I just noticed a man across the aisle from me, sporting a Mohawk haircut … I can’t remember the last time I saw someone making that definitive personal statement. It is frequently interesting to see the different ways that people express their individuality. Most people nail down who they are by the time they are in their 30s, though … this guy looks to be in his late 40s. He is wearing a T-shirt from the Seattle Children’s Theater … perhaps the cut is a part of a role he is playing.
When I was in college, a friend decided to shave his head for his 20th birthday. I walked down to the barber shop with him for a good laugh. The barber, an older man well-versed in the ways of college students, gave my friend lots of chances to back out, removing his hair in uniform layers until only an eighth of an inch stubble remained. Somehow I found myself in the chair, with a grinning barber asking, “Are you sure you want to do this?”
“Sure!” squeaked a voice that I still can’t believe was mine. No baby-step approach for me … in a single swoop, he cut a reverse Mohawk from the front of my head to the base of my neck. I walked out of the shop looking like a skinhead, and (I hope) a little wiser.
We had been enjoying a prolonged Indian Summer, with temperatures in the low 70′s. The next day (November 2, 1984) we skipped right past Fall and into Winter, with temperatures below freezing at night. My friend and I bought matching pea-green coats and walked around town like a couple of idiots, shivering miserably. I never realized just how much heat can be lost from the top of the head, when denuded of hair.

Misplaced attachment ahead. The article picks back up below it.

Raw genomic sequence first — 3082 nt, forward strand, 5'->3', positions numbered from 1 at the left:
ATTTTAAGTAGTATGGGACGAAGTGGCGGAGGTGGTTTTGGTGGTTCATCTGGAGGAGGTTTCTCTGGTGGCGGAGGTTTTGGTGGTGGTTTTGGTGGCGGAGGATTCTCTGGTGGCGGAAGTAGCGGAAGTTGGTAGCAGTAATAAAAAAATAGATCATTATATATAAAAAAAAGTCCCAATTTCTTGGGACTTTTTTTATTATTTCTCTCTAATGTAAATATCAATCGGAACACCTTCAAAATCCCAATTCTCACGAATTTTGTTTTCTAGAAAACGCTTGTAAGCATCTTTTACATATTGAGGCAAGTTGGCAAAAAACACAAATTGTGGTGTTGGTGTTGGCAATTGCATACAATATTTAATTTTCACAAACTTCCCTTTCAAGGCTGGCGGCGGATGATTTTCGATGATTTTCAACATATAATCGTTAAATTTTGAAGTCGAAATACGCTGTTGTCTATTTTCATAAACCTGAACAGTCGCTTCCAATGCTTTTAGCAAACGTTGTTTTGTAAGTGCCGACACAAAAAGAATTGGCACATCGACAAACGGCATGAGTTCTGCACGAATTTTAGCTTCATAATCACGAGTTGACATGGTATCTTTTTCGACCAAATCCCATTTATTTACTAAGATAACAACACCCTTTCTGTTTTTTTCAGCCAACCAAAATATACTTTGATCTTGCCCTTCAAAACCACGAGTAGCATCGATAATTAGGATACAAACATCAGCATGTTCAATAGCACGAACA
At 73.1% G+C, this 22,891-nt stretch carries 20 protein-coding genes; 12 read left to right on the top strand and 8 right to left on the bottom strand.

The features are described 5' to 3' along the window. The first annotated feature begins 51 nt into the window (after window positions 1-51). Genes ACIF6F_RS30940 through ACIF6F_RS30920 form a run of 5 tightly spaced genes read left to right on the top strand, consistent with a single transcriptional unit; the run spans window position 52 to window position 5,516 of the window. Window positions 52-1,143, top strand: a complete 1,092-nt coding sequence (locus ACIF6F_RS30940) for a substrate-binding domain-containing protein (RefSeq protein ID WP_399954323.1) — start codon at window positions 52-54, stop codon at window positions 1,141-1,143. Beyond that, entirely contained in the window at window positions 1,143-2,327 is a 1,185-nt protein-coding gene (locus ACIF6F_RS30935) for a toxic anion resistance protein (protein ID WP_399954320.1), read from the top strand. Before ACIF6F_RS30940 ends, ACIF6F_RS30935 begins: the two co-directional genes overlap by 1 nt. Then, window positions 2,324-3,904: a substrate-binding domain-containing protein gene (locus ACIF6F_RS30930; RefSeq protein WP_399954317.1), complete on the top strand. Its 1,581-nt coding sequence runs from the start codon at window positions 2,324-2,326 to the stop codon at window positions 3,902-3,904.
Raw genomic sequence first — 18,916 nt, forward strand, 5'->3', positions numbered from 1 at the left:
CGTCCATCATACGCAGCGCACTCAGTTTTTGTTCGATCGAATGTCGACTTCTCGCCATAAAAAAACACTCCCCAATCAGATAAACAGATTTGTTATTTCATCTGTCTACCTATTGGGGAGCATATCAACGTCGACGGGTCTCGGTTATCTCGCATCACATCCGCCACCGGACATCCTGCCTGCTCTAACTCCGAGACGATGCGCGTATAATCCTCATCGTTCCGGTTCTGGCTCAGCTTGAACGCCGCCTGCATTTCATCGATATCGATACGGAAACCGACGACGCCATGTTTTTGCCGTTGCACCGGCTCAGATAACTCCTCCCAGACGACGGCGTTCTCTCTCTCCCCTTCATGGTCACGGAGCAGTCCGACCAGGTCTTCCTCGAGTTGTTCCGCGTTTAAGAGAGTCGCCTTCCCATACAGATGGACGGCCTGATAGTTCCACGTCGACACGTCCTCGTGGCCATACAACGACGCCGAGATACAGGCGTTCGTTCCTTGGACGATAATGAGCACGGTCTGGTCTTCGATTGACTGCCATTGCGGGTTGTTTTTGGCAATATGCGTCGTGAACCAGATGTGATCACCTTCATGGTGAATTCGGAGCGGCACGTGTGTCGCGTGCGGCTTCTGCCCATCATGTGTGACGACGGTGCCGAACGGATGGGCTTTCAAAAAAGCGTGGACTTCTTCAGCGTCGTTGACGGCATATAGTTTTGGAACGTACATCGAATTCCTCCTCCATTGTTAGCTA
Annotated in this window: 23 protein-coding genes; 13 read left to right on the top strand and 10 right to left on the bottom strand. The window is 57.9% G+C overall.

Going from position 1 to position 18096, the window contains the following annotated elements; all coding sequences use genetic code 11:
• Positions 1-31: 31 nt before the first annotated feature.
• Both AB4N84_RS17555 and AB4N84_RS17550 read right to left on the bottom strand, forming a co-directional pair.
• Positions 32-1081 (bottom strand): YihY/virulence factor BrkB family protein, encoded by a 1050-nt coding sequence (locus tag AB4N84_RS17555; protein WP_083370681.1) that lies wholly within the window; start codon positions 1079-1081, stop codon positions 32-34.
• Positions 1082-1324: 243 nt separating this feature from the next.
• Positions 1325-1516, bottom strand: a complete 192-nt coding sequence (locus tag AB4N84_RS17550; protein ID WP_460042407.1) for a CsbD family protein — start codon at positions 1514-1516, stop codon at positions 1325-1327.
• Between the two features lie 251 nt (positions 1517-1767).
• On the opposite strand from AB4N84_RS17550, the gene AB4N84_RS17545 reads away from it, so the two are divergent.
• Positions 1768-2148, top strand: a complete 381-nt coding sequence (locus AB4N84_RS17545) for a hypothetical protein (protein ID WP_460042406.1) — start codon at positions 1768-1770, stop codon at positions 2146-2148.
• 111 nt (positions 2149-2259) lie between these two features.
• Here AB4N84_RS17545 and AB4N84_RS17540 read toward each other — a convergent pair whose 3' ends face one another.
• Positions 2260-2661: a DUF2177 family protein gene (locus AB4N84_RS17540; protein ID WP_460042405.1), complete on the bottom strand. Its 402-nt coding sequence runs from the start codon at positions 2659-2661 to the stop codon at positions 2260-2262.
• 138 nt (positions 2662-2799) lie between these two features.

The other day, one of our neighbors came by to show off her new hair color … she is starting high school in a few weeks and wants to change her look as much as she can. Hard to imagine anyone choosing to go brown when they are naturally blond, but she seems to have selected an attractive shade … it looks good. I think that I am going to need to be very flexible as my children move into the teen years … most parents really seem to struggle with their reaction to matters of aesthetics and in differentiating those from moral principles. It is also hard to see your child as a potential grown-up, when you remember (seems like yesterday!) changing their diapers and snuggling them in your arms.
One of my favorite scenes from “Father of the Bride” is when Steve Martin’s character’s daughter announces her intention to get married. In the film, they swap out the daughter in mid-conversation and replace her with a six-year-old girl in pigtails, who announces in a little-girl voice, “Daddy, I met a boy and I’m going to get married!” Then Martin shakes his head, his vision clears, and he sees his 20-year-old daughter again, looking at him strangely. I suspect parents go through that kind of thing frequently.